Hyperion Records

Five Pieces from The Gadfly, Op 97
From the time of his first public successes as a student until near the end of his life, Shostakovich wrote regularly for the cinema. It was an activity he occasionally complained about, but it provided a good income, especially when official disgrace stripped him of other means of financial support.

The Gadfly (1955) was an adaptation of a novel by the English writer Ethel Voynich, concerning the activities of an Italian revolutionary, Arthur, in the 1830s and ’40s who acquires the nickname Gadfly by having become a thorn in the flesh of the authorities. The film’s director Alexander Faintsimmer is better known for Lieutenant Kijé, and Shostakovich’s score rivals Prokofiev’s in its melodic directness and memorability.

Borisovsky’s five arrangements begin with the portentous music entitled ‘The Cliff’, composed in updated Russian national style. This is taken from the opening scene in the film, where the revolutionaries survey their homeland from a windswept cliff-top. The ‘Intermezzo’ conflates three movements associated with scenes in the cathedral. These originally featured the organ and were tinged with irony, since the Church is firmly on the side of repression and Arthur is tricked into betraying his comrades in the confessional. The piquant ‘Barrel-Organ Waltz’ originally accompanied Arthur walking through a town square some years later to a meeting with the Revolutionary party. The undoubted hit in the film is the ‘Romance’, originally entitled ‘Youth’ and depicting the young Arthur’s revolutionary fervour (rather than, as commonly assumed, his love for Gemma, the main heroine in the drama); its use as the theme-tune for the British TV spy drama Reilly, Ace of Spies helped to spread its fame to the West. Lev Atovmyan’s suite of twelve numbers from the total of twenty-four in the film, on which Borisovsky based his transcription, conflates this movement with ‘A Slap in the Face’, where Gemma discovers that Arthur has inadvertently betrayed the revolutionary movement. Equally attractive is the ‘Folk Festival’, again originally set in the town square. This adopts the folk-celebratory tone that was a more or less compulsory skill for Soviet composers, one Shostakovich had already mastered in the finale of his Symphony No 10 in 1953 and in his Festive Overture the following year.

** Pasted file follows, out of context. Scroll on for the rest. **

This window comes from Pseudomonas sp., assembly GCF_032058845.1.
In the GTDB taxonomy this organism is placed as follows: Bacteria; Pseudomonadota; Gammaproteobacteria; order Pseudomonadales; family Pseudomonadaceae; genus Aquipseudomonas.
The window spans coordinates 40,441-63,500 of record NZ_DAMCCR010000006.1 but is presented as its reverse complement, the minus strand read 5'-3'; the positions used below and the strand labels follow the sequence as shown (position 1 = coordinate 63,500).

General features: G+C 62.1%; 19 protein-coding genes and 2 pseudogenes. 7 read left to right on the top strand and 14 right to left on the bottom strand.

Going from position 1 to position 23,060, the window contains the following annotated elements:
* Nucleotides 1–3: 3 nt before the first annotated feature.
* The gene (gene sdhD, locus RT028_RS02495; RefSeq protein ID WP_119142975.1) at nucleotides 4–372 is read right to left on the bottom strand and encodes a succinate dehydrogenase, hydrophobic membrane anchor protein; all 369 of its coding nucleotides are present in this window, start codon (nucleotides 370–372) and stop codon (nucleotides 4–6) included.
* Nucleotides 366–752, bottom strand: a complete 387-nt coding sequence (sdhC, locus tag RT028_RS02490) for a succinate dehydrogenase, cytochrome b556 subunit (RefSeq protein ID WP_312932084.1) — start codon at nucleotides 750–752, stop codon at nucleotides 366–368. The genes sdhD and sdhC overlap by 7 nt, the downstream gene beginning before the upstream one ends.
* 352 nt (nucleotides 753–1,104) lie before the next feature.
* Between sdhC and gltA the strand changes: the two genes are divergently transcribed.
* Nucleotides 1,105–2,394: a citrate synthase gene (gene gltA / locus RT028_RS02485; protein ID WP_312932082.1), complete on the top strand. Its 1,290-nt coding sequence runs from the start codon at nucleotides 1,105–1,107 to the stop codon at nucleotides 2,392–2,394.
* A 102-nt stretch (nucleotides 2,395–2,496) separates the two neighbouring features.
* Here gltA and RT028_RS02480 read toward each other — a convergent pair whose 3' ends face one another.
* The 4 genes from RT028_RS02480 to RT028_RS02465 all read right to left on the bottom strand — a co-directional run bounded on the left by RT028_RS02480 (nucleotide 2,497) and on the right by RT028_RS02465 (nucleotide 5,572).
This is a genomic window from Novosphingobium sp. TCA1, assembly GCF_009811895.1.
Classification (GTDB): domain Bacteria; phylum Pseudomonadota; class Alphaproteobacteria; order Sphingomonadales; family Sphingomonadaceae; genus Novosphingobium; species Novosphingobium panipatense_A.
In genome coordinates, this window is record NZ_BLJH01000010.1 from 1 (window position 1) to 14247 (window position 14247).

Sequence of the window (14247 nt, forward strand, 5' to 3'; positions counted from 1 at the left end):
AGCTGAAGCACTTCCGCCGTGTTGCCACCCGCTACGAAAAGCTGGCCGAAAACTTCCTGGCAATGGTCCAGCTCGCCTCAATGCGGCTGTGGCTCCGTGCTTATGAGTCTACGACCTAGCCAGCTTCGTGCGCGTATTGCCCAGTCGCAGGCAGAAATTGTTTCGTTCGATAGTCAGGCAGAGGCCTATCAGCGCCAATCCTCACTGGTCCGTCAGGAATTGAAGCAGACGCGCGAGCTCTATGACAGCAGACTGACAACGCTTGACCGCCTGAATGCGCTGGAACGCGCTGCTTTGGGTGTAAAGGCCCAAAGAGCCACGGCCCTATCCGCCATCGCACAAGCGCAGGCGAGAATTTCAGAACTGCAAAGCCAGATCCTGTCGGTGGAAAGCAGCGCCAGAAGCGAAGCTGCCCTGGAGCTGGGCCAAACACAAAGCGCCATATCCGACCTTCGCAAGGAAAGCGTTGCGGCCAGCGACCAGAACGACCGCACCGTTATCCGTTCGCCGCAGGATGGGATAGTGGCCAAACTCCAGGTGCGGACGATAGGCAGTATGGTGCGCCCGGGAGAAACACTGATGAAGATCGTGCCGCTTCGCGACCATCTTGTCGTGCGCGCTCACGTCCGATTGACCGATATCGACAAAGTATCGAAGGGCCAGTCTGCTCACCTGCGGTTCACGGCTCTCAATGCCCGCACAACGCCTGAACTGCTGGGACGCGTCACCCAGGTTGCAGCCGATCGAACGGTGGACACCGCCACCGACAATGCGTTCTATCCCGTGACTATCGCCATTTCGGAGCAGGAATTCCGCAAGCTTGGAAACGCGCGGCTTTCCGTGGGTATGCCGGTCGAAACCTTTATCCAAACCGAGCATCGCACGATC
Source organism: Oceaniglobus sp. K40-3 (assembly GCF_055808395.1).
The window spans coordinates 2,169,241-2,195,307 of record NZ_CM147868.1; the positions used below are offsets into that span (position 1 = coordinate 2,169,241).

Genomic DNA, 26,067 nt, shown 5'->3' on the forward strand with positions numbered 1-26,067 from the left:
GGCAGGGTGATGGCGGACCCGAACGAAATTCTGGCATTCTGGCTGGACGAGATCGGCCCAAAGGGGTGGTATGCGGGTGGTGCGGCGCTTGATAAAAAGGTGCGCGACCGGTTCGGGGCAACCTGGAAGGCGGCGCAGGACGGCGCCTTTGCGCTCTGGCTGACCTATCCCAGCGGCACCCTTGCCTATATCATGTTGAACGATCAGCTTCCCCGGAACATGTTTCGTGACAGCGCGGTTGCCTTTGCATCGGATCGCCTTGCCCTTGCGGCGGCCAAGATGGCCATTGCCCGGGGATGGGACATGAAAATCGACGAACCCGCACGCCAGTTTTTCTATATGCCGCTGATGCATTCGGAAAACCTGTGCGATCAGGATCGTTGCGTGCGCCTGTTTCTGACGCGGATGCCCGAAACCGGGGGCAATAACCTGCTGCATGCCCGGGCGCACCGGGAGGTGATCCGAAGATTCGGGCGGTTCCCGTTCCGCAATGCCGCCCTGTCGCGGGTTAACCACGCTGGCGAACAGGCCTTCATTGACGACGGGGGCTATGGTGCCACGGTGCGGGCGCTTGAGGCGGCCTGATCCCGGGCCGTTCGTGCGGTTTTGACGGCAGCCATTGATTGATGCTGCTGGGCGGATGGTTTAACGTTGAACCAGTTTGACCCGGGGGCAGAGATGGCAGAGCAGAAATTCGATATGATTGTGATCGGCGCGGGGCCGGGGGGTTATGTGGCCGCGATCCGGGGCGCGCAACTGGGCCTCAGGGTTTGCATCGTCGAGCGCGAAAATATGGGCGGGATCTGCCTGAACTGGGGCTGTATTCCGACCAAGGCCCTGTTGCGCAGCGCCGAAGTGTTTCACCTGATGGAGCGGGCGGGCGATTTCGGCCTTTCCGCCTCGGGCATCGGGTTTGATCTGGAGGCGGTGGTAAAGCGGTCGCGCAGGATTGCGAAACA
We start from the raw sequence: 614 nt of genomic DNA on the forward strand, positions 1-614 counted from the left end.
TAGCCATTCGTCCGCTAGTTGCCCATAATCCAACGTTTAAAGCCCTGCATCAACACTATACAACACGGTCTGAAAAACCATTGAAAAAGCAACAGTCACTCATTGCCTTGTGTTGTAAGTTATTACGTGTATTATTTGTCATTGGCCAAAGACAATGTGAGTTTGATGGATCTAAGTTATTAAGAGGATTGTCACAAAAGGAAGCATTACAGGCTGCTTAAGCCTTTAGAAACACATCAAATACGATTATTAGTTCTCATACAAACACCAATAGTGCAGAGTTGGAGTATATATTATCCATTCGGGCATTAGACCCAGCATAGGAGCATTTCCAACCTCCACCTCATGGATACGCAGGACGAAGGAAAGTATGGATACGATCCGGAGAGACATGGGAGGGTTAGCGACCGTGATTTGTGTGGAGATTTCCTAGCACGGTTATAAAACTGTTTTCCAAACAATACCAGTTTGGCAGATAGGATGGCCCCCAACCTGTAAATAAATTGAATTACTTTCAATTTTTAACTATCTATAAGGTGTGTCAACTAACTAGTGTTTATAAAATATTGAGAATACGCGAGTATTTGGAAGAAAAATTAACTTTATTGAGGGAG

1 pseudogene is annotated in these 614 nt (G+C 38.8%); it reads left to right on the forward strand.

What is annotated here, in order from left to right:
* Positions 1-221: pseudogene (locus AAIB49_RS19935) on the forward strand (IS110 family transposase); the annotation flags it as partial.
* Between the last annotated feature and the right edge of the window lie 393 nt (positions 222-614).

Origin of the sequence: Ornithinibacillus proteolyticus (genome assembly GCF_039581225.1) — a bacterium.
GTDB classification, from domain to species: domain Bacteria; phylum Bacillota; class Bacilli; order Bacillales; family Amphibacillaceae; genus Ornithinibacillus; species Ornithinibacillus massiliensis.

from notes by David Fanning © 2012

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